Our veterans were an important part of the internal control mechanism that all unorganized groups develop as a matter of instinct and survival. Natural leaders emerge and are respected not just for their inherent authority, but because of their common sense approach and fairness even to those they oppose. Thus form and function develops out of chaos and the community coalesces.
In Chapter 3 of this continuing examination of our collective insanity, we begin to unfold the dynamics of the public lie, our often unconscious defense of the public lie, setting up our personal psychic firewalls, the Stockholm syndrome and the dynamics of the family when dealing with the addicted/abuser, Mother Nature’s nose candy, how we can break the conditioning and then reinforce the changed behavior.
One of the central tenants of Farcism as a doctrine is the promotion and use of layers of opacity and complexity to empower regulators via their ability to mitigate red tape and compliance costs and to conceal this power under a cloak of (for example) promoting the "American Dream of Home Ownership." It will be seen that Farcism has imbued the halls of regulatory power, particularly in financial services, for decades. Zero Hedge readers are invited to opine on the impact this realization has on prospects for a financial reform bill that puts more power in the hands of these parties.
In this connection, back in November of last year we explored the nuances of the "foreign regulatory capital" credit default swap portfolio of the besieged Financial Products group at AIG. We pointed out that $172 billion in notional exposure (well, it seemed like a big number for a potential loss before Fannie Mae actually lost $145 billion in eleven consecutive quarterly losses, wiping out its combined profits for the prior 35 years and still leaving about $80 billion in red ink to spare) remained outstanding, that deteriorating credit markets may force AIG to recognize additional losses on the portfolio, but that AIG expected the swaps mostly to be terminated by the first quarter of 2010 (please please please please?). We also noted that the implicit backing of the Federal Reserve might be one of the key (only?) elements permitting these swaps to perform their desired function: permitting European banks to reduce their regulatory capital requirements (read: boost their leverage).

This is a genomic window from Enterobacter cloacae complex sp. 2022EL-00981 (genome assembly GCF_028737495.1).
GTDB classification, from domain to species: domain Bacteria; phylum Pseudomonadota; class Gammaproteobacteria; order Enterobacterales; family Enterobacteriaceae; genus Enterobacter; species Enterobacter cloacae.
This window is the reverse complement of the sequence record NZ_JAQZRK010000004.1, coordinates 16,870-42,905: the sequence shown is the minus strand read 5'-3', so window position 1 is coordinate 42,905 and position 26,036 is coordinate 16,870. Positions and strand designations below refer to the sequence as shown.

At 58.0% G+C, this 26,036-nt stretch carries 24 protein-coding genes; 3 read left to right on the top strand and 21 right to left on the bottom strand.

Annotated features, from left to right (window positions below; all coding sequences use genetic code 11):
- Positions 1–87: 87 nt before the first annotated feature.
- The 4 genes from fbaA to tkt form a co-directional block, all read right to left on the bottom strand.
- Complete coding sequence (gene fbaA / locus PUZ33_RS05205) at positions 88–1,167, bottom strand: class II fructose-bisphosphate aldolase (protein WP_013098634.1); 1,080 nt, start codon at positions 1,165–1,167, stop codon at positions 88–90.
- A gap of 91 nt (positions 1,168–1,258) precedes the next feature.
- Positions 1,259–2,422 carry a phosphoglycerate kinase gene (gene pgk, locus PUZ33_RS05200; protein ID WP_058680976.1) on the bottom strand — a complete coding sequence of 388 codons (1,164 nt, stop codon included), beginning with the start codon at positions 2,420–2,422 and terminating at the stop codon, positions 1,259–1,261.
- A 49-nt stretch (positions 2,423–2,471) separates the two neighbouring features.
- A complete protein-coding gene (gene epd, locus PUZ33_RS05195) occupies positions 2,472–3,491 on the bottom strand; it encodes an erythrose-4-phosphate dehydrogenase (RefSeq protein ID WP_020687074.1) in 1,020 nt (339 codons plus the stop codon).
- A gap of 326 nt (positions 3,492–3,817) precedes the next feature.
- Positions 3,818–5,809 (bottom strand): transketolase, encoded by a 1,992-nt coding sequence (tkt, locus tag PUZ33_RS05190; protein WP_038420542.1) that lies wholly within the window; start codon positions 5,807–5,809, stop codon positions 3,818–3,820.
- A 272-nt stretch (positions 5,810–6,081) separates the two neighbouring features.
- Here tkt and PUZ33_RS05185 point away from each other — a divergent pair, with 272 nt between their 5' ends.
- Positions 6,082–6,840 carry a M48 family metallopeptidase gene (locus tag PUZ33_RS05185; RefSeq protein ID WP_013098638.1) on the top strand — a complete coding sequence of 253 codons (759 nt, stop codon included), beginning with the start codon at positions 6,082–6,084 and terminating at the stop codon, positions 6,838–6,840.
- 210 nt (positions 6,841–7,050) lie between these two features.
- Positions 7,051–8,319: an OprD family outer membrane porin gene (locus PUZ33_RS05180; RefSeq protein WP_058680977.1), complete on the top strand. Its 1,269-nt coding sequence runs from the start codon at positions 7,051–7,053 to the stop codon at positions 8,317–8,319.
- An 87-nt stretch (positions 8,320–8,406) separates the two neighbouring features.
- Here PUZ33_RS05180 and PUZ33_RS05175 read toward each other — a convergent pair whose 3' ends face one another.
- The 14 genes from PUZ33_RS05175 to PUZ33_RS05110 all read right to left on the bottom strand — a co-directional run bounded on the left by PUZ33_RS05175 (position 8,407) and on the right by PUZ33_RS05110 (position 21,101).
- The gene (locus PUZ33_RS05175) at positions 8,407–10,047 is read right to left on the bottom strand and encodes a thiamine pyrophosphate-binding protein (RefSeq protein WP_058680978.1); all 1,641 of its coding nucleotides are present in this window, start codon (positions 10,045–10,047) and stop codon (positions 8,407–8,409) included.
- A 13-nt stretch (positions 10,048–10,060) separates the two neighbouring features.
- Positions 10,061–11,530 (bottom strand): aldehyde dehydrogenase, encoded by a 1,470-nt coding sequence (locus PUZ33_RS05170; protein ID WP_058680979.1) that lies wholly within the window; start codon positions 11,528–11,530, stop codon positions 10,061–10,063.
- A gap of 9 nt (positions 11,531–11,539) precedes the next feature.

By Marla Singer and Geoffrey Batt
In September of 2008 the Reserve Primary Fund, loaded with exposure to Lehman Brothers debt, faced massive withdrawals and promptly "broke the buck." (Slipped below $1.00/share NAV). The result was a cascade of credit crunches for major corporations dependent on commercial paper for not just their near term financing, but their day to day operations. Firms like Honeywell, General Electric, 3M, Boeing and WalMart were gripped in what might even be called a destructive co-dependent relationship with the short term cash available in the commercial paper market. Particularly in an environment of low interest rates, money market funds desperate for yield are ravenous lenders to these large cap firms that divert their cash elsewhere and use the commercial paper market to make up the difference. The constant "roll risk" means that any seizing up of the commercial paper market could deliver sudden and unexpected defaults by the country's largest and most respected firms.
Having now returned from extended sick leave and coming to you from within her digitally wired ISOPORT™ (the CDC approved portable, negative pressure isolation enclosure in which she now resides full-time) Marla Singer is pleased to share with you: